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12+

dad's hair and mother's hatred

by AilahEvelynMae


(TW for mention brief of suicide in second section)

i got my dad's hair

and my mother's hatred.

i can cut my hair

and dye it

but i am always left with

the piece of me

that is a piece of her.

-

i got my dad's eyes

and the pain my uncle felt

when he took his own life.

i can squint and blur everything

in front of me,

but i can never escape what my uncle took from me

and everything he left behind

embedded in who i have become.

-

i got my dad's smile

and grandma's perfectionism.

i can grin at any stranger

and spread kindness like wildfire,

but i can never feel like

i have done enough

been enough

or helped enough

to love myself.

-

i guess i think the way my mother does,

but that is everything i try to hide about myself

everything i am powerless to change.


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15 Reviews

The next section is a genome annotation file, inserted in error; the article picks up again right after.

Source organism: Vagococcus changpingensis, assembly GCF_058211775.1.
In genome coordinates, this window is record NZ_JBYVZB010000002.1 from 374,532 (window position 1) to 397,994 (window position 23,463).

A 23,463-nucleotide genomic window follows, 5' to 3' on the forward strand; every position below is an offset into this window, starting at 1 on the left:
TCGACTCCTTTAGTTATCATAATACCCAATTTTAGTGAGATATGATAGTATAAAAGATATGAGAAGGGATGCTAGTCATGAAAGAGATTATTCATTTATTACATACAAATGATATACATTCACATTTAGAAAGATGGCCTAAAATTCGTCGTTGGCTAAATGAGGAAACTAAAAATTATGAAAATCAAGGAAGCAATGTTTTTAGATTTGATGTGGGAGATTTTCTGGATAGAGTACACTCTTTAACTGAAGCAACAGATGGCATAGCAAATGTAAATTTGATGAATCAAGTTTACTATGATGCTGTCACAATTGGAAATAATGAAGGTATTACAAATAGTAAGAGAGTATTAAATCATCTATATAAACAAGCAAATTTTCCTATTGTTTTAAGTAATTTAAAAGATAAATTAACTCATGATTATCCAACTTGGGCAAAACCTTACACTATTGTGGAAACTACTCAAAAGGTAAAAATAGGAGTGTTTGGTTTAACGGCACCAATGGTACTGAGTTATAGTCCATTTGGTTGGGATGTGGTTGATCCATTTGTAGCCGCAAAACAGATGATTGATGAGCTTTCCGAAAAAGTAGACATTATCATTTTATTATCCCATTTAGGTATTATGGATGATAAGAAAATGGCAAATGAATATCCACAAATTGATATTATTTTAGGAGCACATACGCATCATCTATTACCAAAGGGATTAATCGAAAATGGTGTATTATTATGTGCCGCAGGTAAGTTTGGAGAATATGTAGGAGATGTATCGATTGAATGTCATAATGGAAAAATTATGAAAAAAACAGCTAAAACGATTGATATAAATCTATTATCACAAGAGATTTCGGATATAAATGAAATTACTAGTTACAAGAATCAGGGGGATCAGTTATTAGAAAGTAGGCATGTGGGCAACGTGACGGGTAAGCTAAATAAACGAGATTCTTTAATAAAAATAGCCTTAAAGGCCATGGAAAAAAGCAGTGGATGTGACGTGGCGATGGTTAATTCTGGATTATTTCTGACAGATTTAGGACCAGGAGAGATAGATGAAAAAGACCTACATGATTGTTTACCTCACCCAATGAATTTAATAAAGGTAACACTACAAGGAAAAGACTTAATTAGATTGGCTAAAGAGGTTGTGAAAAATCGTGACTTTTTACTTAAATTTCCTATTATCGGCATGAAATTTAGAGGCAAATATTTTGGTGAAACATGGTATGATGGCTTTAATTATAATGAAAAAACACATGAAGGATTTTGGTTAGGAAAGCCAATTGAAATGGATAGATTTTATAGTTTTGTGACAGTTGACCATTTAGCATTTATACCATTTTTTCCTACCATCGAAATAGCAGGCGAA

Points: 252
Reviews: 15

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Sat Feb 10, 2024 1:50 pm
Cozmo2024 wrote a review...



Hi! Cozmo here to give you a short and sweet review!

Wow, first off I'd like to say that this poem had really hit the emotions. What I admire from this poem is how you write with such passion, and I can really feel the tone of the message that you're bringing to the reader.
In the lines: "i got my dad's smile

and grandma's perfectionism.

i can grin at any stranger

and spread kindness like wildfire,

but i can never feel like

i have done enough

been enough

or helped enough

to love myself."

I could really feel how much the speaker is trying to get their message across to the reader, and it's working. I am very impressed with the wording as well, for example the lines: "i can squint and blur everything

in front of me,

but i can never escape what my uncle took from me

and everything he left behind

embedded in who i have become."

I could really feel the tragedy that the writer is going through.
This poem hits very hard on the emotions, I'm very impressed.
Awesome work!
Bye bye!
- Cozmo :)





I lingered round them, under that benign sky: watched the moths fluttering among the heath and harebells, listened to the soft wind breathing through the grass, and wondered how any one could ever imagine unquiet slumbers for the sleepers in that quiet earth.
— Emily Bronte, Wuthering Heights